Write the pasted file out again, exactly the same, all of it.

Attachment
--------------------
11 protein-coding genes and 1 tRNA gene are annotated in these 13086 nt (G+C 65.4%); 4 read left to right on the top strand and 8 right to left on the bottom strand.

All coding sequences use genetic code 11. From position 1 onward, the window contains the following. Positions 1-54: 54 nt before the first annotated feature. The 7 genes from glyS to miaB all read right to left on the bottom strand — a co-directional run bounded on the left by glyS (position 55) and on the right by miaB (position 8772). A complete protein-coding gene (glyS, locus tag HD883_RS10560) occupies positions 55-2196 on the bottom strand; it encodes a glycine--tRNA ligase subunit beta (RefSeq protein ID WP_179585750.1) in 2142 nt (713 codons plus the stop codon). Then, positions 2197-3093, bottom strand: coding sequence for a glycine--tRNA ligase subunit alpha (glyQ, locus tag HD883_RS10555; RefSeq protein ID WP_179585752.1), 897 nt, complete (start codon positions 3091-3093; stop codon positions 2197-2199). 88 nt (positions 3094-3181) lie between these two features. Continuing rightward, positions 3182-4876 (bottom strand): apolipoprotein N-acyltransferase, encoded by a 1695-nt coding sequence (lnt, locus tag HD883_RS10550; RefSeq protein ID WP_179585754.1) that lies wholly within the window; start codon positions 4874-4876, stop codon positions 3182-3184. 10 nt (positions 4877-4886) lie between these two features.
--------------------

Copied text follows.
11 protein-coding genes and 1 tRNA gene are annotated in these 13086 nt (G+C 65.4%); 4 read left to right on the top strand and 8 right to left on the bottom strand.

All coding sequences use genetic code 11. From position 1 onward, the window contains the following. Positions 1-54: 54 nt before the first annotated feature. The 7 genes from glyS to miaB all read right to left on the bottom strand — a co-directional run bounded on the left by glyS (position 55) and on the right by miaB (position 8772). A complete protein-coding gene (glyS, locus tag HD883_RS10560) occupies positions 55-2196 on the bottom strand; it encodes a glycine--tRNA ligase subunit beta (RefSeq protein ID WP_179585750.1) in 2142 nt (713 codons plus the stop codon). Then, positions 2197-3093, bottom strand: coding sequence for a glycine--tRNA ligase subunit alpha (glyQ, locus tag HD883_RS10555; RefSeq protein ID WP_179585752.1), 897 nt, complete (start codon positions 3091-3093; stop codon positions 2197-2199). 88 nt (positions 3094-3181) lie between these two features. Continuing rightward, positions 3182-4876 (bottom strand): apolipoprotein N-acyltransferase, encoded by a 1695-nt coding sequence (lnt, locus tag HD883_RS10550; RefSeq protein ID WP_179585754.1) that lies wholly within the window; start codon positions 4874-4876, stop codon positions 3182-3184. 10 nt (positions 4877-4886) lie between these two features.